Lithotherapy in History
Lithotherapy is a method that relieves ailments through the use of natural stones. Often defined as unconventional medicine and not scientifically proven, its effects are nevertheless easily recognized by a large community.
Lithotherapy in History
Among the other known pseudo-medicines, we can notably cite chromotherapy, oligotherapy, acupuncture, aromatherapy, homeopathy, hypnosis, light therapy...
The etymology of the word "lithotherapy" comes from the Greek "lithos" (stone) and "therapeia" (cure). This naturally makes it the link between care and stone: it is the art of healing with stones. But if defining the origin of this word is quite easy, the very practice of this art is difficult to trace in time.
Human ancestors, commonly called "Cavemen", already handled stones between 15,000 and 5,000 years before our era. They used the stones in all their common activities (tools such as knives), but also as art (worship and customs). We have thus found statuettes and amulets, temples in the form of menhirs or dolmens and representations of strength and fertility in the form of statues.
The use of stones developed further during Antiquity when many peoples of the world began to make jewelry, ointments and ointments to use their physical and psychological virtues to relieve ailments. In China, mineral drugs were even made to balance and stimulate the energies.
Then, during the Middle Ages, alchemical science quickly became interested in stones to cure diseases. The practice was then centered on "the law of similarity", that is to say that we associated a stone of the same color as the organ to be treated.
During the first millennium, knowledge develops towards a stronger symbolism all over the world. Alchemists formerly interested in the color of stones to heal, now seek to design the philosopher's stone while the Indians codified the properties of gems by their mineral symbolism.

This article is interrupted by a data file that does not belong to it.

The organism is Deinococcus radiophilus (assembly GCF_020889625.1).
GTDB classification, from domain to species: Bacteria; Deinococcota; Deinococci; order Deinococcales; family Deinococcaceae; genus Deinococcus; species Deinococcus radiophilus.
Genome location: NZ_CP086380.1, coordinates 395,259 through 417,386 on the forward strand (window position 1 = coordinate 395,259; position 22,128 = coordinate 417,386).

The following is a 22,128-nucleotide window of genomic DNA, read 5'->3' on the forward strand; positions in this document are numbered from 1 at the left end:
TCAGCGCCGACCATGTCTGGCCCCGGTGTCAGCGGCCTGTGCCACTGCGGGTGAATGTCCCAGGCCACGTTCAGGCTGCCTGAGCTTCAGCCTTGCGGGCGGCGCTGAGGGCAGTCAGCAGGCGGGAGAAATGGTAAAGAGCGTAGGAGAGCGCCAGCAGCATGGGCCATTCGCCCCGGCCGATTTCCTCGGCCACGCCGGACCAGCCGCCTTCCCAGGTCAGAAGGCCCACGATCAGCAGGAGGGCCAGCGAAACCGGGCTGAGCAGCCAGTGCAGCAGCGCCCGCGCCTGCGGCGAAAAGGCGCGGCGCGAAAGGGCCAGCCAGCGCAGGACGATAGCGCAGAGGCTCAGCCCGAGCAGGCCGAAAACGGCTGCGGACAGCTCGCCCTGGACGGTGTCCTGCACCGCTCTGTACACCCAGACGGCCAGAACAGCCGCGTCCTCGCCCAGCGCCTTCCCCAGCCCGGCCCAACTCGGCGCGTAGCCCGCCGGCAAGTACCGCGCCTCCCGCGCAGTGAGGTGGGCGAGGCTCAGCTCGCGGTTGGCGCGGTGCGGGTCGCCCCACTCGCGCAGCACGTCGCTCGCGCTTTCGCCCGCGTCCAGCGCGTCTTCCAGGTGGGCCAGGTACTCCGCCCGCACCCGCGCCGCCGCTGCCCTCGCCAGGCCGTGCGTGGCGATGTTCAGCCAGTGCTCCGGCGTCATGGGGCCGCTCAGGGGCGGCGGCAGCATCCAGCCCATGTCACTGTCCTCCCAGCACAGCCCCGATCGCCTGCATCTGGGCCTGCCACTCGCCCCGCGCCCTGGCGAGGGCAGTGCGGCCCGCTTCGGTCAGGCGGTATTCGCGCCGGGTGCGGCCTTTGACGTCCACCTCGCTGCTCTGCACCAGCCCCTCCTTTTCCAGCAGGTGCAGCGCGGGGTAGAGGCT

Until the great period of scientific progress that we experienced during the first half of the twentieth century, the stones used in medicine were so successful in the form of powders and elixirs that this art joined the medicinal scientific disciplines. Scientific rational skepticism will lead this science to gradually disappear, before its surprising reappearance today.
The religious concept "Wicca", inspired by shamanism, druidism and Greco-Roman, Slavic, Celtic and Norse mythologies, is gradually emerging as a result of an American feminist counterculture movement. The "wiccans" (followers of this pagan religion), advocate a cult towards nature and devote themselves for a large part to magic. Wicca is a mystery cult but it is thanks to it that many forgotten concepts have come back into fashion. The term "lithotherapy" appears following this "New Age" period of the 1960s to 1970s.
We then begin to unearth the old ideas that the healing properties of minerals were real. This won over many users who are still today fervent enthusiasts of the benefits of the stones. This art is then attached to other so-called "soft" or "unconventional" medicines and is associated in addition to traditional medicine.
Few know that today our world is surrounded by hidden stones in our daily lives. If you are reading this article on your computer and you wear a watch, you are surely already in possession of Quartz, a stone used for small mechanisms. Rubies generate lasers and diamonds do cutting in industry. We engrave all of our customizable jewelry with a fine diamond wick!